It seems you can throw just about any obstacle in the way of the Lincoln real estate market these days, and it will just get swatted aside.
Soaring prices? No problem. Rising mortgage rates? Not an issue. Lack of homes for sale? Next obstacle, please.
According to data from the Realtors Association of Lincoln, both existing home sales and overall sales hit a record again last year.
There were 4,509 existing homes closed in 2017 through the local Multiple Listing Service, a 3.4 percent increase over 2016. The 691 sales of new homes, while not a record, were up 5.2 percent over 2016 and marked the highest total since 2005.
And the trend does not seem to be slowing down. Though the Realtors Association did not have January or February sales data available last week, Executive Vice President Kyle Fischer said the market is off to "a strong start to 2018."
Anecdotal evidence backs that up.
"This year is starting off as crazy as last year ended up," said Rich Rodenburg, co-owner of Nebraska Home Sales.
Rodenburg said he continues to see homes for sale drawing multiple offers and selling for more than their original asking price.
He said he has started adding escalation clauses in offers, in which buyers bid a certain price but guarantee to match or exceed other written bids up to a maximum price.
"It's just been nuts," he said.
While sales have continued to skyrocket, the number of homes on the market continues to decline.
According to the Realtors Association, there were just over 700 homes on the market at the end of December, nearly 5 percent fewer than at the end of 2016 and less than half the number that were on the market at the end of 2011.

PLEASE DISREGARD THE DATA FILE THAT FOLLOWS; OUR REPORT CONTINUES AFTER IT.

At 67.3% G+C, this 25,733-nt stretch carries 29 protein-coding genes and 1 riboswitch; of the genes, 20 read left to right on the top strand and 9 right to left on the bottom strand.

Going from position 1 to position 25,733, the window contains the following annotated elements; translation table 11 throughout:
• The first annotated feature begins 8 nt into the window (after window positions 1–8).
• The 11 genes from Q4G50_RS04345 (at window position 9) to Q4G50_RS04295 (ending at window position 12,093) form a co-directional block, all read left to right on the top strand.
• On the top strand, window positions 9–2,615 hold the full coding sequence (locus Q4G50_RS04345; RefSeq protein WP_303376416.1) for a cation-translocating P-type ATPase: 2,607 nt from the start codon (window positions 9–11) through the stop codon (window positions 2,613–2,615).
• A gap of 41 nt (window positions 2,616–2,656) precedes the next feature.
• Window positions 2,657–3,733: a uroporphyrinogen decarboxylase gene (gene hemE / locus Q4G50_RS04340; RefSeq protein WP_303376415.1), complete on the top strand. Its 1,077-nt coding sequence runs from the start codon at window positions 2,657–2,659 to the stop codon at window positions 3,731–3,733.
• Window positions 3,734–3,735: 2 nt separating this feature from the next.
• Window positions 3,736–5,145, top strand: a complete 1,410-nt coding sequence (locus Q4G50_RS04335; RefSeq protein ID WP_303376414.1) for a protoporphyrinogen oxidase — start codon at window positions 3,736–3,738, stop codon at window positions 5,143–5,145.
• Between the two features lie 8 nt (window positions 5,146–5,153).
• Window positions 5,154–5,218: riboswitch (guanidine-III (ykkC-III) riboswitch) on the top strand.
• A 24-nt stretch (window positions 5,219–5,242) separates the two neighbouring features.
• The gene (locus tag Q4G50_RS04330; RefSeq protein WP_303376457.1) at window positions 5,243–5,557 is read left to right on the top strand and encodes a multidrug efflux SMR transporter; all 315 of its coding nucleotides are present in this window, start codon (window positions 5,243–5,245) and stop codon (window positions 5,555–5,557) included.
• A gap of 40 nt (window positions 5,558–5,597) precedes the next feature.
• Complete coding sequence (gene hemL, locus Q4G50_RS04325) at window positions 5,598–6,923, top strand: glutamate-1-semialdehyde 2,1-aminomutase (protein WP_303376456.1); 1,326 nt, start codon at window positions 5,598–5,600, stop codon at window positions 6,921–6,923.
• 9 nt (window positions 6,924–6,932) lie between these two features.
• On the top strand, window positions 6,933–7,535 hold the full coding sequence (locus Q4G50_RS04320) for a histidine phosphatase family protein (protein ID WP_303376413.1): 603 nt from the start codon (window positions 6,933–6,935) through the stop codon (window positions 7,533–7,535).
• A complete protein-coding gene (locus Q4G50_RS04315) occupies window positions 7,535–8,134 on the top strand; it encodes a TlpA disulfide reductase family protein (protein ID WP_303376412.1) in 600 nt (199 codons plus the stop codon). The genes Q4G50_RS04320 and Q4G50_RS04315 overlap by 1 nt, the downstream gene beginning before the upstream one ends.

And that number has risen only slightly as the market enters prime buying season. As of March 8, there were 723 homes on the market. The good news is that's up 89 homes over the same time last year.
The nonstop demand and shrinking supply has led to steady price increases. At the end of 2017, the median price of homes sold in the Lincoln area was $173,000, according to the Realtors Association, a 4.2 percent increase over 2016 and a 33 percent increase over 2011.
Rodenburg said there is a definite sweet spot for sales right now, and it's in the lower- to mid-level price range.
"There are $500,000, $600,000, $700,000 houses that are not flying off the shelves," he said. "But anything between about $150,000 and $250,000 is in high demand, and there's low supply."
Fischer said the low number of homes has led to a "very competitive market.
"The long-term solution is growth in the housing market with new home construction," he said.
While home building has picked up, it's been a slow process.
There were 728 building permits issued for single-family homes last year, which was nearly 10 percent higher than in 2016 and was the highest number since 2006. But it's still about 30 percent less than the yearly average in the early 2000s.
And prices for new homes are rising much faster than those for existing homes, thanks to increases in material and labor costs. The median price for a new home in the Lincoln area last year was nearly $285,000, up 8.5 percent over 2016 and a whopping 50 percent since 2011.
Rodenburg, however, said he doesn't see rising prices putting a dent in demand for either existing homes or new ones.
"I just don't see any end to this crush in the near future," he said.